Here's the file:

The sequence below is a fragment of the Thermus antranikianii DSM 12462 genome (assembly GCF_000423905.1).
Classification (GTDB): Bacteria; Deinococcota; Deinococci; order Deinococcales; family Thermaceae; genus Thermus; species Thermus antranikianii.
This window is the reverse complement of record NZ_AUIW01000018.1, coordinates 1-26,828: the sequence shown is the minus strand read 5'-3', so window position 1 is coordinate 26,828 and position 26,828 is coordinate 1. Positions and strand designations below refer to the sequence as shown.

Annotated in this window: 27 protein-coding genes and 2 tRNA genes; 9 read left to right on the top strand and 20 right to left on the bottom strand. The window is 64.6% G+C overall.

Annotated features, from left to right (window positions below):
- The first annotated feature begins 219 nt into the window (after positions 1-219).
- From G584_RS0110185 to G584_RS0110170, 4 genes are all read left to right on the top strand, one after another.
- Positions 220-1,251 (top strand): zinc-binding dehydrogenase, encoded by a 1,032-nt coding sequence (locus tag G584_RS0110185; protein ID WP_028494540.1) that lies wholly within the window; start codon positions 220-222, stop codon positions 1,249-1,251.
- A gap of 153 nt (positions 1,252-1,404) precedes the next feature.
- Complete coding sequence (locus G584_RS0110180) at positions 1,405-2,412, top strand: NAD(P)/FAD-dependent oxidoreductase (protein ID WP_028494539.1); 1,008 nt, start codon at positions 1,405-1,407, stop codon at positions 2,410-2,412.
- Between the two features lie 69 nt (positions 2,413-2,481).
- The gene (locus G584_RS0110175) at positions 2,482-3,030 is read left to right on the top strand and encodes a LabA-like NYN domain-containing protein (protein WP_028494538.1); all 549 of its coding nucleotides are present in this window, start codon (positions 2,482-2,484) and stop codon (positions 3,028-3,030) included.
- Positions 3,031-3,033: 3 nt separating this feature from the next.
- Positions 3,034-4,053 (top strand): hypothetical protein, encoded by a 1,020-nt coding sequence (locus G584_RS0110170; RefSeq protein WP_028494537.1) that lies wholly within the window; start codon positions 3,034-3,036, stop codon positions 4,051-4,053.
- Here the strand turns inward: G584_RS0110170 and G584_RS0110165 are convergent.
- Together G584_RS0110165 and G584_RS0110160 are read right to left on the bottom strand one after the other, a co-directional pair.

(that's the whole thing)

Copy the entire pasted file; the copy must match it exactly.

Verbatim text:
The sequence below is a fragment of the Thermus antranikianii DSM 12462 genome (assembly GCF_000423905.1).
Classification (GTDB): Bacteria; Deinococcota; Deinococci; order Deinococcales; family Thermaceae; genus Thermus; species Thermus antranikianii.
This window is the reverse complement of record NZ_AUIW01000018.1, coordinates 1-26,828: the sequence shown is the minus strand read 5'-3', so window position 1 is coordinate 26,828 and position 26,828 is coordinate 1. Positions and strand designations below refer to the sequence as shown.

Annotated in this window: 27 protein-coding genes and 2 tRNA genes; 9 read left to right on the top strand and 20 right to left on the bottom strand. The window is 64.6% G+C overall.

Annotated features, from left to right (window positions below):
- The first annotated feature begins 219 nt into the window (after positions 1-219).
- From G584_RS0110185 to G584_RS0110170, 4 genes are all read left to right on the top strand, one after another.
- Positions 220-1,251 (top strand): zinc-binding dehydrogenase, encoded by a 1,032-nt coding sequence (locus tag G584_RS0110185; protein ID WP_028494540.1) that lies wholly within the window; start codon positions 220-222, stop codon positions 1,249-1,251.
- A gap of 153 nt (positions 1,252-1,404) precedes the next feature.
- Complete coding sequence (locus G584_RS0110180) at positions 1,405-2,412, top strand: NAD(P)/FAD-dependent oxidoreductase (protein ID WP_028494539.1); 1,008 nt, start codon at positions 1,405-1,407, stop codon at positions 2,410-2,412.
- Between the two features lie 69 nt (positions 2,413-2,481).
- The gene (locus G584_RS0110175) at positions 2,482-3,030 is read left to right on the top strand and encodes a LabA-like NYN domain-containing protein (protein WP_028494538.1); all 549 of its coding nucleotides are present in this window, start codon (positions 2,482-2,484) and stop codon (positions 3,028-3,030) included.
- Positions 3,031-3,033: 3 nt separating this feature from the next.
- Positions 3,034-4,053 (top strand): hypothetical protein, encoded by a 1,020-nt coding sequence (locus G584_RS0110170; RefSeq protein WP_028494537.1) that lies wholly within the window; start codon positions 3,034-3,036, stop codon positions 4,051-4,053.
- Here the strand turns inward: G584_RS0110170 and G584_RS0110165 are convergent.
- Together G584_RS0110165 and G584_RS0110160 are read right to left on the bottom strand one after the other, a co-directional pair.